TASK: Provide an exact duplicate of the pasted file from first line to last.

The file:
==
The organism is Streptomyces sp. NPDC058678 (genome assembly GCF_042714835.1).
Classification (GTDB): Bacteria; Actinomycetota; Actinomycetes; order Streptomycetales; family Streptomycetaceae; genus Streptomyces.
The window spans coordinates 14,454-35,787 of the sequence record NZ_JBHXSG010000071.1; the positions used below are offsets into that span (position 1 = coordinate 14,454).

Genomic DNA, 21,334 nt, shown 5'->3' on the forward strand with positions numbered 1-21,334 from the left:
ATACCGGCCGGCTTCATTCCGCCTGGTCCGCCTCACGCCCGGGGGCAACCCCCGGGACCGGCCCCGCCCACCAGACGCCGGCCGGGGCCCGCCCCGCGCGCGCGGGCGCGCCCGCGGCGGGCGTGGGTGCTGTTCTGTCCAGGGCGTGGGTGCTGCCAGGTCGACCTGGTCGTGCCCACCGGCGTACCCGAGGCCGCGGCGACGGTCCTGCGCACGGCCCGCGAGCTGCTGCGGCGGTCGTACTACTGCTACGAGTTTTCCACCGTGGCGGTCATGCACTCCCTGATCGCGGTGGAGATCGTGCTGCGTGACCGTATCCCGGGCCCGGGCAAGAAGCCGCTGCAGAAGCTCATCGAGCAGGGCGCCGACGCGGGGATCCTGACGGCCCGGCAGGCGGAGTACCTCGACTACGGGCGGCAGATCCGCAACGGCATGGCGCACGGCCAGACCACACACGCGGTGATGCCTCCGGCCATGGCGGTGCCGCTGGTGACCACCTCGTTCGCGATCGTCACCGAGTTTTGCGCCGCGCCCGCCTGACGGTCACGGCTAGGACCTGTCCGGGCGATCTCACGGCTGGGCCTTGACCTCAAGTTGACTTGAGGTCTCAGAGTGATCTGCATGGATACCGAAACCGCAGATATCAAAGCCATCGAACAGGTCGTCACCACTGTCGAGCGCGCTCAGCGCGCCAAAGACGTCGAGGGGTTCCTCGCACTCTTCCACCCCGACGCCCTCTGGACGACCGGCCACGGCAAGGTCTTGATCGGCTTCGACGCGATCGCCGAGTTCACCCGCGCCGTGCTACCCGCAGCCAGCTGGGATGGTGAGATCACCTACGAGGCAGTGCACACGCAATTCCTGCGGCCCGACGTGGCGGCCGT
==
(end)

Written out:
The organism is Streptomyces sp. NPDC058678 (genome assembly GCF_042714835.1).
Classification (GTDB): Bacteria; Actinomycetota; Actinomycetes; order Streptomycetales; family Streptomycetaceae; genus Streptomyces.
The window spans coordinates 14,454-35,787 of the sequence record NZ_JBHXSG010000071.1; the positions used below are offsets into that span (position 1 = coordinate 14,454).

Genomic DNA, 21,334 nt, shown 5'->3' on the forward strand with positions numbered 1-21,334 from the left:
ATACCGGCCGGCTTCATTCCGCCTGGTCCGCCTCACGCCCGGGGGCAACCCCCGGGACCGGCCCCGCCCACCAGACGCCGGCCGGGGCCCGCCCCGCGCGCGCGGGCGCGCCCGCGGCGGGCGTGGGTGCTGTTCTGTCCAGGGCGTGGGTGCTGCCAGGTCGACCTGGTCGTGCCCACCGGCGTACCCGAGGCCGCGGCGACGGTCCTGCGCACGGCCCGCGAGCTGCTGCGGCGGTCGTACTACTGCTACGAGTTTTCCACCGTGGCGGTCATGCACTCCCTGATCGCGGTGGAGATCGTGCTGCGTGACCGTATCCCGGGCCCGGGCAAGAAGCCGCTGCAGAAGCTCATCGAGCAGGGCGCCGACGCGGGGATCCTGACGGCCCGGCAGGCGGAGTACCTCGACTACGGGCGGCAGATCCGCAACGGCATGGCGCACGGCCAGACCACACACGCGGTGATGCCTCCGGCCATGGCGGTGCCGCTGGTGACCACCTCGTTCGCGATCGTCACCGAGTTTTGCGCCGCGCCCGCCTGACGGTCACGGCTAGGACCTGTCCGGGCGATCTCACGGCTGGGCCTTGACCTCAAGTTGACTTGAGGTCTCAGAGTGATCTGCATGGATACCGAAACCGCAGATATCAAAGCCATCGAACAGGTCGTCACCACTGTCGAGCGCGCTCAGCGCGCCAAAGACGTCGAGGGGTTCCTCGCACTCTTCCACCCCGACGCCCTCTGGACGACCGGCCACGGCAAGGTCTTGATCGGCTTCGACGCGATCGCCGAGTTCACCCGCGCCGTGCTACCCGCAGCCAGCTGGGATGGTGAGATCACCTACGAGGCAGTGCACACGCAATTCCTGCGGCCCGACGTGGCGGCCGT